The telle in the hospital waiting room is almost on silent. The weather man's voice is barely audible, through the sounds of the hospital around me and the giant group of MTG's family that is around. People I've never met are pacing back and forth. I'm sitting in the corner by the window, looking outside then to the telle then back outside again.
No MTG is not in the hospital, thank goodness. But her grandma is. We've been going pretty much every day that she's been in there. Her health failing and her situation critical. MTG is worried and emotional, the bags under her eyes tell the story of her staying up late with her grandma at the hospital, with the rest of her family. The hospital is in another city close to where I lived many years ago during the prime of my gypsy life. I never thought I'd have to come to this place again.
I really don't know any of these people asides from MTG's parents, and siblings. I sit in the corner and make myself invisible. Friends and family come and go. I'm sitting by myself most of the time, as MTG is in the room with her grandma. Her family is worried and concerned. It's only natural. I look out the window and see that the wind if finally picking up. It almost reached 90 degrees again today. Way too hot for this time of year. The wind starts blowing violently, the cold front expected finally arrived.
From time to time MTG comes into the waiting room. This is when she takes the time to introduce more family to me. I smile politely and give my condolences. Most of them forget that I'm there afterwards. Which is best. Her dad's too busy looking after his mum to be grilling me or giving me the evil eye. But it doesn't stop a few of her other family from doing so. Particularly other uncles who give me the kung-fu grip of death when I shake their hands, I reply with the same to earn some respect. Although mostly my cheeks are a bit red and sore from the amount of pinching her aunties have done. Apparently they think I'm cute.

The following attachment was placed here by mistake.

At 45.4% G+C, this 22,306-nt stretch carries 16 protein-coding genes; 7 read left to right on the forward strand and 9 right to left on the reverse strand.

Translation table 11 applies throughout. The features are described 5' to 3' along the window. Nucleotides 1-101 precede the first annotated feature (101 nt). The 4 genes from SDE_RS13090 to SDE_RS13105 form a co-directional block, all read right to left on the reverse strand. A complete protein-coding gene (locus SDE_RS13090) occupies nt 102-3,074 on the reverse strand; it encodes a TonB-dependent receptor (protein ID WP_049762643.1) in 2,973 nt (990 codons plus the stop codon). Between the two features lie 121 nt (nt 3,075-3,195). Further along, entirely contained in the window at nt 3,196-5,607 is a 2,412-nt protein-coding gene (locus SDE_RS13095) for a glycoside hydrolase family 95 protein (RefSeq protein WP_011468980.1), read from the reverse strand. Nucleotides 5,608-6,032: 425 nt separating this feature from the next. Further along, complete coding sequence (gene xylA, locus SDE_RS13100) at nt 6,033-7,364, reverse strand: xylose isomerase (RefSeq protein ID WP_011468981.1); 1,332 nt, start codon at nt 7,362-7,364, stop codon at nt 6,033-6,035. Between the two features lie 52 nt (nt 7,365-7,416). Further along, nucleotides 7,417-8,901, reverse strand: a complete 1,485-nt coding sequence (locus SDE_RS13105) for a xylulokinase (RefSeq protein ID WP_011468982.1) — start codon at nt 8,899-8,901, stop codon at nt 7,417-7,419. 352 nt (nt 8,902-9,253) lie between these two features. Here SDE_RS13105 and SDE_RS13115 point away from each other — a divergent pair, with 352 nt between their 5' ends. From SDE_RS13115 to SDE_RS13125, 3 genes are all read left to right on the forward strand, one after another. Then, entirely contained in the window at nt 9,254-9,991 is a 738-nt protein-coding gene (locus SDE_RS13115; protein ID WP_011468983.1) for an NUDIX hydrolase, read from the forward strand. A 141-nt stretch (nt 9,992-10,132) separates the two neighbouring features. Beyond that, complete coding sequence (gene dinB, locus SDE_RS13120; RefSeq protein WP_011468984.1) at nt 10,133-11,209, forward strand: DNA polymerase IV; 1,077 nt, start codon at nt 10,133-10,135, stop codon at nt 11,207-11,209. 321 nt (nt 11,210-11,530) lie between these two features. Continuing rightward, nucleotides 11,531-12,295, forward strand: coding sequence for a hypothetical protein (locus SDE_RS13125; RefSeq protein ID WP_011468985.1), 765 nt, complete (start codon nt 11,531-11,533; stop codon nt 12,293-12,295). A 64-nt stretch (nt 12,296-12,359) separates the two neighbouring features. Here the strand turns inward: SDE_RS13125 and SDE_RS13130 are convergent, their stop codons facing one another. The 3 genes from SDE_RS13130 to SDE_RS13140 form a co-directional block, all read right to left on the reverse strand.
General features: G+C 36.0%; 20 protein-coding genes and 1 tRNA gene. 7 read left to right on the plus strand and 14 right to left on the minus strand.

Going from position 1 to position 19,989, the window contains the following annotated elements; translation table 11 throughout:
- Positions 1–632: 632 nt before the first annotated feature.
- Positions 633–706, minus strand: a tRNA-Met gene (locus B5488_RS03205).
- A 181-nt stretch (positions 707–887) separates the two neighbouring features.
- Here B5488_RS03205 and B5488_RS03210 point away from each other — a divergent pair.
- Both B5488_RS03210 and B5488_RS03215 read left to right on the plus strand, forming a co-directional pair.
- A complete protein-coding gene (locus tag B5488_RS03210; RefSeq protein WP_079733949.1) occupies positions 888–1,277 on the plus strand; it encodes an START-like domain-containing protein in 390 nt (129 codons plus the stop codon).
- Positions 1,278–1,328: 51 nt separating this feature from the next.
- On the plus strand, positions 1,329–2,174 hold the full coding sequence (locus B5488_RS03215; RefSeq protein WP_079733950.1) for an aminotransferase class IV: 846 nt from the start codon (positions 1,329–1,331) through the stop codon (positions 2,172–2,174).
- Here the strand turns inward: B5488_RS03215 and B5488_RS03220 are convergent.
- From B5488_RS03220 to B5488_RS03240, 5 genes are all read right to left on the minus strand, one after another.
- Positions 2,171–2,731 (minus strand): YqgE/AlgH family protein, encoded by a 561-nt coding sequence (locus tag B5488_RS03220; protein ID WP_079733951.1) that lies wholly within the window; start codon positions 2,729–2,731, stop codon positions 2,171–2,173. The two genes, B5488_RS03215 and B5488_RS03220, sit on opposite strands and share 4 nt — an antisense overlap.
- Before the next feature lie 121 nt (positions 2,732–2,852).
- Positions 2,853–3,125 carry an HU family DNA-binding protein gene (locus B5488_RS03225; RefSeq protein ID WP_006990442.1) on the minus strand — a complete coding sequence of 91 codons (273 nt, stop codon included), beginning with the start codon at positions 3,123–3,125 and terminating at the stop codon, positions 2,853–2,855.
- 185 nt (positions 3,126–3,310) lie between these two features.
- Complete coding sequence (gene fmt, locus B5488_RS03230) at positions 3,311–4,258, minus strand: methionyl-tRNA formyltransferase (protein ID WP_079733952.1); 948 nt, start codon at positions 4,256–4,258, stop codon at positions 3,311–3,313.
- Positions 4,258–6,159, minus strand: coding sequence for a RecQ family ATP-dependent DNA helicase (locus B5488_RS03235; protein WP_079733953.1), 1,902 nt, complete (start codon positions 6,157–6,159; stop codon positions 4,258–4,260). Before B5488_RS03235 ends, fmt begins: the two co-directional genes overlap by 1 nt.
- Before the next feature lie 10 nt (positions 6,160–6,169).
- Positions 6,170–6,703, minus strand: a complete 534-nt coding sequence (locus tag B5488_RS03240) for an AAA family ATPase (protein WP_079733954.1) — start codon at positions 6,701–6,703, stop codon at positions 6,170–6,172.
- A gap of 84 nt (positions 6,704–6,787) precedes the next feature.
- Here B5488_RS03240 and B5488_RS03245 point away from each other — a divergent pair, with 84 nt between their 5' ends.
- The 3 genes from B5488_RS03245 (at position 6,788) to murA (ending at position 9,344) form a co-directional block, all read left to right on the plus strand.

The doctor comes in and tells them a few things. MTG grabs my hand and we walk towards the room. I really don't want to go in there. In my life I've seen deaths face far too many times. We go in and there are nurses working about. Her grandma hooked up to machines. But she's still plenty conscience. MTG introduces me to her and she pinches my cheek. She mumbles a few words and I smile politely back. I've never meet this woman, but here I am in her hospital room watching what could be her last breaths. More and more family come in and I try to stand in the corner out of the way. Most of them say nothing about me being there, but I get a few looks like "Who the hell are you?" After a few minutes of this I take my cue to leave.
MTG's grandma, doesn't have death's eyes yet. In fact if you ask me, I say that she's not going anywhere anytime soon. But the doctors say she's critical as do the machines. I give a look to MTG and tell her I'm going to go outside for some air. I hate being in hospitals. As I walk outside, the cold wind immediately slaps my face. It feels wonderful compared to the hot 100% humidity soaked air of the earlier part of the day.